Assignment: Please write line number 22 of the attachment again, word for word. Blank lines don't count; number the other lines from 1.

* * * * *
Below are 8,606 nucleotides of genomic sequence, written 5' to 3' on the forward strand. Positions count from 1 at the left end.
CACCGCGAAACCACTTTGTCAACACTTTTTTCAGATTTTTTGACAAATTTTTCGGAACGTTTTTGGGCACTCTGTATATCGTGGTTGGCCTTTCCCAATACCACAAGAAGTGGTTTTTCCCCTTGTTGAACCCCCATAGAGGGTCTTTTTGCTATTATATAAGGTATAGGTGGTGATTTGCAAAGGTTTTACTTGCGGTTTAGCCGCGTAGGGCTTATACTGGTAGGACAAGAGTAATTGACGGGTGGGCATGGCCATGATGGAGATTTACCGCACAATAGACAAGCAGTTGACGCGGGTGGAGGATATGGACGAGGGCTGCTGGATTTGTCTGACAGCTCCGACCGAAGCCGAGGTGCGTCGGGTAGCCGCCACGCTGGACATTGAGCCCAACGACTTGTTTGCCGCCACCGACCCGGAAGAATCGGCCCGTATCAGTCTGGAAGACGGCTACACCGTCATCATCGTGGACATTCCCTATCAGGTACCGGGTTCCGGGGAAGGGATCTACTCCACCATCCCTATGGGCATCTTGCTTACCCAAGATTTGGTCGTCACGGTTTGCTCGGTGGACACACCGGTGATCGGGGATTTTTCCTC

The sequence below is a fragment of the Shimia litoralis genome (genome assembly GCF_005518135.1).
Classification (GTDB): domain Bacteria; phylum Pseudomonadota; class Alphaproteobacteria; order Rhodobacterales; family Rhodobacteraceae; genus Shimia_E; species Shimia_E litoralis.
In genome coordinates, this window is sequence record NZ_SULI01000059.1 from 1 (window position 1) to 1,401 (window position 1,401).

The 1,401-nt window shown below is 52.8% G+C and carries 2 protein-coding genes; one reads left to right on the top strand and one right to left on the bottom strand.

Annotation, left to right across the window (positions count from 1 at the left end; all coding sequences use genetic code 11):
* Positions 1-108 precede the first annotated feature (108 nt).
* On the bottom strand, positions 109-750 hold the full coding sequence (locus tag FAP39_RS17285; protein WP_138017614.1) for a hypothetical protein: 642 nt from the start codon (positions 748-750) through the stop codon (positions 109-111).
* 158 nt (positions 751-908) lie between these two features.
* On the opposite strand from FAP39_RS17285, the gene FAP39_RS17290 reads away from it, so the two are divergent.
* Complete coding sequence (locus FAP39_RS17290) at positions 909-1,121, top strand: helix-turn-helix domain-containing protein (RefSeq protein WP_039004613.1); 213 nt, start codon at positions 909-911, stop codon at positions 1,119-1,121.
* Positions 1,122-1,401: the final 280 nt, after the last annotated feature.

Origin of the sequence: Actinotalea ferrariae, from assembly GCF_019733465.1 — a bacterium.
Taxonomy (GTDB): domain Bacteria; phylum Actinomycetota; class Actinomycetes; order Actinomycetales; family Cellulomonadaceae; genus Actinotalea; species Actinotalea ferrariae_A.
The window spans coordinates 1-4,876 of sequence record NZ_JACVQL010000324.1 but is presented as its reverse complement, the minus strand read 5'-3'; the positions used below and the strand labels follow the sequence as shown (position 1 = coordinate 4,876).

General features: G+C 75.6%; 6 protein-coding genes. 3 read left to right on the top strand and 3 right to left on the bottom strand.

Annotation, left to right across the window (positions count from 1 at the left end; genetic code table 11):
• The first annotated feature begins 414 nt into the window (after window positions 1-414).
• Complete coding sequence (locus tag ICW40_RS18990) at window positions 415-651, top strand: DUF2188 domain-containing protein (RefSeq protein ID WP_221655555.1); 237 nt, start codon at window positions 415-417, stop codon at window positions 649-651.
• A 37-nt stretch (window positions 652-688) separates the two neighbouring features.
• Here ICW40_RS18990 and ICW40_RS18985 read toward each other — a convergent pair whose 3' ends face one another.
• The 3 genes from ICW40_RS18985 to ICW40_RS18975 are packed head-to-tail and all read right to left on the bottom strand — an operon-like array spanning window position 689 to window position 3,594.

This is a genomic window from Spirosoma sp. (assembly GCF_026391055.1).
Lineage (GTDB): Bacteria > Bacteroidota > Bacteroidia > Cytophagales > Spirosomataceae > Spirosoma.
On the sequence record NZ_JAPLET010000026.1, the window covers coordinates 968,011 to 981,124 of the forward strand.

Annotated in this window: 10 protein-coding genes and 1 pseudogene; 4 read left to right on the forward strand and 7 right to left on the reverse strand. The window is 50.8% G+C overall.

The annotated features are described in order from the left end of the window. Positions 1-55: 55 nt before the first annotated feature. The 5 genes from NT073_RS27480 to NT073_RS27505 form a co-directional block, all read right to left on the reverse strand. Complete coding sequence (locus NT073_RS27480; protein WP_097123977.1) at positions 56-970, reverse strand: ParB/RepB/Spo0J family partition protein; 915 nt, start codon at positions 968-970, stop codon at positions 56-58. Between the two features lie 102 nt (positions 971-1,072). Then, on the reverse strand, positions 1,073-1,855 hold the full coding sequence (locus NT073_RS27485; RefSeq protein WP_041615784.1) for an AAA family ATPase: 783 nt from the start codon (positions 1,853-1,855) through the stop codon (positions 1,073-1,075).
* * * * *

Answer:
• Here ICW40_RS18990 and ICW40_RS18985 read toward each other — a convergent pair whose 3' ends face one another.